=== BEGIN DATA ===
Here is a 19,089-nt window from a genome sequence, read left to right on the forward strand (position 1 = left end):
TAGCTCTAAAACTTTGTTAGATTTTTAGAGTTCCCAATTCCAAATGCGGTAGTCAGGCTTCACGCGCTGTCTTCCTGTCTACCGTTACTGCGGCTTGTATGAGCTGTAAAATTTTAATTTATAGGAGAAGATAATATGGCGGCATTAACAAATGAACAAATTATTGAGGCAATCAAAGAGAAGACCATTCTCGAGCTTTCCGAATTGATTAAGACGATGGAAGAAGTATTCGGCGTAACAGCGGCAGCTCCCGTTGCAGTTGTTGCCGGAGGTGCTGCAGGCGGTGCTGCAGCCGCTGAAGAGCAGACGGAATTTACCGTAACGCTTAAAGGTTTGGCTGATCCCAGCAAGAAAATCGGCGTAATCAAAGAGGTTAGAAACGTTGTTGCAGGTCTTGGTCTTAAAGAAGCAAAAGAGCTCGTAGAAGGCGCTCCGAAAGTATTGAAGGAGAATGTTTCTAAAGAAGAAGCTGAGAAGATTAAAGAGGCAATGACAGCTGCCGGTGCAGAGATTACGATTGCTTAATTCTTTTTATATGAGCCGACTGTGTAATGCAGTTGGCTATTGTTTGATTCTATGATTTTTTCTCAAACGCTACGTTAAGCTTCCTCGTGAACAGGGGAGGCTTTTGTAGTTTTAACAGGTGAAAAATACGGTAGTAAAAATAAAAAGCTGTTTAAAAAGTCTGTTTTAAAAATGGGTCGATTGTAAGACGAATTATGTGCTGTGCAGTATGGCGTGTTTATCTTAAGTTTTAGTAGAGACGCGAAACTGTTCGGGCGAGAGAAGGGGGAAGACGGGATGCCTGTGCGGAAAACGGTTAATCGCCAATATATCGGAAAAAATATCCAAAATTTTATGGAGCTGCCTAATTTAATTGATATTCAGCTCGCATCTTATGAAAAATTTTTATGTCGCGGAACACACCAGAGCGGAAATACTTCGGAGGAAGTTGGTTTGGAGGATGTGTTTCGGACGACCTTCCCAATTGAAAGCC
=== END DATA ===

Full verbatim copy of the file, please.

Here is a 19,089-nt window from a genome sequence, read left to right on the forward strand (position 1 = left end):
TAGCTCTAAAACTTTGTTAGATTTTTAGAGTTCCCAATTCCAAATGCGGTAGTCAGGCTTCACGCGCTGTCTTCCTGTCTACCGTTACTGCGGCTTGTATGAGCTGTAAAATTTTAATTTATAGGAGAAGATAATATGGCGGCATTAACAAATGAACAAATTATTGAGGCAATCAAAGAGAAGACCATTCTCGAGCTTTCCGAATTGATTAAGACGATGGAAGAAGTATTCGGCGTAACAGCGGCAGCTCCCGTTGCAGTTGTTGCCGGAGGTGCTGCAGGCGGTGCTGCAGCCGCTGAAGAGCAGACGGAATTTACCGTAACGCTTAAAGGTTTGGCTGATCCCAGCAAGAAAATCGGCGTAATCAAAGAGGTTAGAAACGTTGTTGCAGGTCTTGGTCTTAAAGAAGCAAAAGAGCTCGTAGAAGGCGCTCCGAAAGTATTGAAGGAGAATGTTTCTAAAGAAGAAGCTGAGAAGATTAAAGAGGCAATGACAGCTGCCGGTGCAGAGATTACGATTGCTTAATTCTTTTTATATGAGCCGACTGTGTAATGCAGTTGGCTATTGTTTGATTCTATGATTTTTTCTCAAACGCTACGTTAAGCTTCCTCGTGAACAGGGGAGGCTTTTGTAGTTTTAACAGGTGAAAAATACGGTAGTAAAAATAAAAAGCTGTTTAAAAAGTCTGTTTTAAAAATGGGTCGATTGTAAGACGAATTATGTGCTGTGCAGTATGGCGTGTTTATCTTAAGTTTTAGTAGAGACGCGAAACTGTTCGGGCGAGAGAAGGGGGAAGACGGGATGCCTGTGCGGAAAACGGTTAATCGCCAATATATCGGAAAAAATATCCAAAATTTTATGGAGCTGCCTAATTTAATTGATATTCAGCTCGCATCTTATGAAAAATTTTTATGTCGCGGAACACACCAGAGCGGAAATACTTCGGAGGAAGTTGGTTTGGAGGATGTGTTTCGGACGACCTTCCCAATTGAAAGCC